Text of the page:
Download This Sample
This sample is exclusively for KidsKonnect members!
To download this worksheet, click the button below to signup for free (it only takes a minute) and you'll be brought right back to this page to start the download!
Sign Me Up
See the fact file below for more information on Thurgood Marshall or alternatively, you can download our comprehensive worksheet pack to utilise within the classroom or home environment.
- Thurgood Marshall was born on July 2, 1908, in Baltimore, Maryland. He was the son of William Marshall, a railroad porter, and Norma Marshall, a kindergarten teacher. His grandfather was a slave who escaped the South during the Civil War.
- Young Thurgood attended Baltimore’s Colored High and Training School. He was a bright student with skills in debating. In 1926, he enrolled at Lincoln University in Pennsylvania. Upon graduation, he pursued higher education at the Howard University School of Law and graduated magna cum laude in 1933. This, after he was rejected at the University of Maryland due to racial segregation.
Marshall’s Law Career
- Marshall started private practice of law in Baltimore. In 1934, he became the chief counsel of the National Association for the Advancement of Colored People (NAACP) in the Murray v. Pearson case. It was a school discrimination case of an African-American student, Donald Murray, whose admission to the University of Maryland was denied because of segregation laws. Marshall won the case.
- In 1940, Marshall won his first case before the Supreme Court in the Chambers v. Florida case. He defended four African-Americans who were convicted of murder after police coerced confessions.
- Another victory came in 1944 in the Smith v. Allwright case. As a result, the Democratic Party’s white only elections in the South was prohibited.
- The Brown v. Board of Education of Topeka case in 1954 was a great victory for Marshall and the whole civil rights community. It challenged the 1896 Supreme Court decision over the Plessy v. Ferguson case.
- The case was a lawsuit filed by African-American parents in Topeka, Kansas after the forced admission of their children in a colored-only segregated school.
- On May 17, 1954, the Supreme Court ruled that segregation in public schools was unconstitutional, violating the 14th Amendment to the Constitution.
- The Supreme Court stated that “separate educational facilities are inherently unequal” challenging the “separate but equal” doctrine of 1896. It established Thurgood Marshall as one of the most prominent civil rights lawyer in the United States.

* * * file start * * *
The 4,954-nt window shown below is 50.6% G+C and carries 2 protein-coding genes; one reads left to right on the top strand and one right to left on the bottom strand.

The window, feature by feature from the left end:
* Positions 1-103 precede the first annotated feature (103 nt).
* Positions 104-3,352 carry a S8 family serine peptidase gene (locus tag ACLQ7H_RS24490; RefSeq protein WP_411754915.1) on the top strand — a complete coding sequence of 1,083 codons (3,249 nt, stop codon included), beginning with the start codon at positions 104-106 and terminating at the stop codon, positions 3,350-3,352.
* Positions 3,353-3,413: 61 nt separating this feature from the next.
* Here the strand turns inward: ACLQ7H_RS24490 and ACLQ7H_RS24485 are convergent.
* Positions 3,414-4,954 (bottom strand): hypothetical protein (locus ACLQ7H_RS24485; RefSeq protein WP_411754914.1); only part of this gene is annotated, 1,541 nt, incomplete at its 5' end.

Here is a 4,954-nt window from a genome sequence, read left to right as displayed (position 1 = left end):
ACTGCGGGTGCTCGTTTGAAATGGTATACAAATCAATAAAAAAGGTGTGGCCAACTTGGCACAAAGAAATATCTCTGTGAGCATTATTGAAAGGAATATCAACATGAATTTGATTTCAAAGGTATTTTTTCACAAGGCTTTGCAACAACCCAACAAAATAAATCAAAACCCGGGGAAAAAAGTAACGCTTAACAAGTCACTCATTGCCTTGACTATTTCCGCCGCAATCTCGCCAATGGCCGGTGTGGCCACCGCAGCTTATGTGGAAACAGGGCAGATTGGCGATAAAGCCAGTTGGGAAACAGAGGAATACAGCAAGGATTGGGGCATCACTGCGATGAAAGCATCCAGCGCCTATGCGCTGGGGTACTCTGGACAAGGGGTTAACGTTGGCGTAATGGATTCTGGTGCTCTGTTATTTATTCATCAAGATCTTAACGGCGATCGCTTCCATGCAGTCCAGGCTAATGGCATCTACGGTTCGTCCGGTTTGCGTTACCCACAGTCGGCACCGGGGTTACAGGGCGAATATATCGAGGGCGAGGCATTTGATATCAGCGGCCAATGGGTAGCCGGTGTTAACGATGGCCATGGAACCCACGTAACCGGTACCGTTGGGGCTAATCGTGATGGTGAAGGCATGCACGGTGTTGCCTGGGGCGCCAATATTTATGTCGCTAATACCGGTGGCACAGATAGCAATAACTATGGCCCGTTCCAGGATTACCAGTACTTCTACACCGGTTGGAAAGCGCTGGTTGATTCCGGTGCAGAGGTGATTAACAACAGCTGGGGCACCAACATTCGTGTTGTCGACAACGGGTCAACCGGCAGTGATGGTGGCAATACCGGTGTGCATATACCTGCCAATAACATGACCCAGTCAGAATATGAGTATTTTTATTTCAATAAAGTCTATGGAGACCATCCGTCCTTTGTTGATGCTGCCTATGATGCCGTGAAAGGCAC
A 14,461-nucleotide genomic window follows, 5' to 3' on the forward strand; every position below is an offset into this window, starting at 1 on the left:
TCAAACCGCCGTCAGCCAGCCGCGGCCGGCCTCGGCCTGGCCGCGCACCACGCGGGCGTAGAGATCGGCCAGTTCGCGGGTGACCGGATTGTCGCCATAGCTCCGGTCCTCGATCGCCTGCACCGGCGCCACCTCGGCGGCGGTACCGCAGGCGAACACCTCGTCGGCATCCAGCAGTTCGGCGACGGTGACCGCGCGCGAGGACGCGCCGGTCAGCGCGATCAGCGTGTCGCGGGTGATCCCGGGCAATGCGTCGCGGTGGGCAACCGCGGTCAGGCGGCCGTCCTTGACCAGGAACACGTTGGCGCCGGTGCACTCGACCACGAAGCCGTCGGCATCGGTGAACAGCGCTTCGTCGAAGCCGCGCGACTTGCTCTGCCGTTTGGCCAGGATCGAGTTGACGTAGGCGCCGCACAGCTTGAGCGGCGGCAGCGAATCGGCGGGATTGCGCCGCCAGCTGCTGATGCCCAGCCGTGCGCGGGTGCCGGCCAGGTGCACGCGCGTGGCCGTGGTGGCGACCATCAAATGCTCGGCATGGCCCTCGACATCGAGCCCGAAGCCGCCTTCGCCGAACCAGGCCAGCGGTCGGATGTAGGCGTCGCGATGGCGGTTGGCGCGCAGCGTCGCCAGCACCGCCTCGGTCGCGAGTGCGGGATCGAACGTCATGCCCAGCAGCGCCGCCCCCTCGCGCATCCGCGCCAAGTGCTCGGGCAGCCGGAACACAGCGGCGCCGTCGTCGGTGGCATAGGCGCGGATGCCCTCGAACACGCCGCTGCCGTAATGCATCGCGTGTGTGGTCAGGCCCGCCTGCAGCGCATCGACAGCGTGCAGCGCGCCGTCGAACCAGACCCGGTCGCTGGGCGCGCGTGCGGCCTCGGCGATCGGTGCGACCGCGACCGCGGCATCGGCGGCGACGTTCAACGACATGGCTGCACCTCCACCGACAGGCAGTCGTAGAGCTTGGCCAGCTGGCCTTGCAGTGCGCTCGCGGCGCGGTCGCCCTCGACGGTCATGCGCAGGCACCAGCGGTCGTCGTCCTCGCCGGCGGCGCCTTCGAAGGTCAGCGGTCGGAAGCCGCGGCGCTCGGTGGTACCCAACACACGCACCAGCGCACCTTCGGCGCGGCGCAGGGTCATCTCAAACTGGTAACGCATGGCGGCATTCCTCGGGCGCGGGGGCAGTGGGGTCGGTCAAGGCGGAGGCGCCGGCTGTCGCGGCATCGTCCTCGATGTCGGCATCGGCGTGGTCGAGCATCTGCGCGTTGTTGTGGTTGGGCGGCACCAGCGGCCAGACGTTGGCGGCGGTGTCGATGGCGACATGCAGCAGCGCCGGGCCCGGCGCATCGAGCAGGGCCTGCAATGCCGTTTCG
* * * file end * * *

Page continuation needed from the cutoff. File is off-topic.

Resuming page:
- In 1961, Thurgood Marshall was appointed as a judge for the U.S. Second Circuit Court of Appeals by President John F. Kennedy. For four years, he issued over 100 decisions, none were overturned by the Supreme Court.
- By 1965, he became the first African-American solicitor general upon the appointment of President Lyndon B. Johnson. Marshall won 14 out of 19 cases for the federal government.
- On October 2, 1967, Marshall was sworn in as a Supreme Court Justice, a first for African-Americans. As a Supreme Court Justice, Marshall supported the liberal rulings over cases such as the 1972 Furman v. Georgia case and 1973 Roe v. Wade case.
- He supported the majority ruling in favor of the right to abortion. Furthermore, Marshall articulated his position opposing the death penalty.
- After 24 years of tenure, Justice Marshall retired in 1991 and was replaced by Justice Clarence Thomas.
Legacy and Death
- Thurgood Marshall worked alongside Dr. Martin Luther King, Jr. and Malcolm X during the height of the Civil Rights Movement. Among the three, he was the least celebrated but the most instrumental in the fight for racial equality. He used the law and the Constitution to break racial barriers in many aspects of American society.
- On January 24, 1993, Thurgood Marshall died of heart failure at the age of 85.
Thurgood Marshall Worksheets
This bundle includes 11 ready-to-use Thurgood Marshall worksheets that are perfect for students to learn about Thurgood Marshall who was a civil rights lawyer, judge, and the first African-American Supreme Court Justice.
This download includes the following worksheets:
- Thurgood Marshall Facts
- Mr. Civil Rights
- Civil Rights Activists
- Matching Court Cases
- Famous Firsts
- Legal Vocabulary
- Case Closed
- It’s Marshall!
- Fact Webbing
- Events Organizer
- American Schools Today
Link/cite this page
If you reference any of the content on this page on your own website, please use the code below to cite this page as the original source.
Link will appear as Thurgood Marshall Facts & Worksheets: https://kidskonnect.com - KidsKonnect, September 27, 2020
Use With Any Curriculum
These worksheets have been specifically designed for use with any international curriculum. You can use these worksheets as-is, or edit them using Google Slides to make them more specific to your own student ability levels and curriculum standards.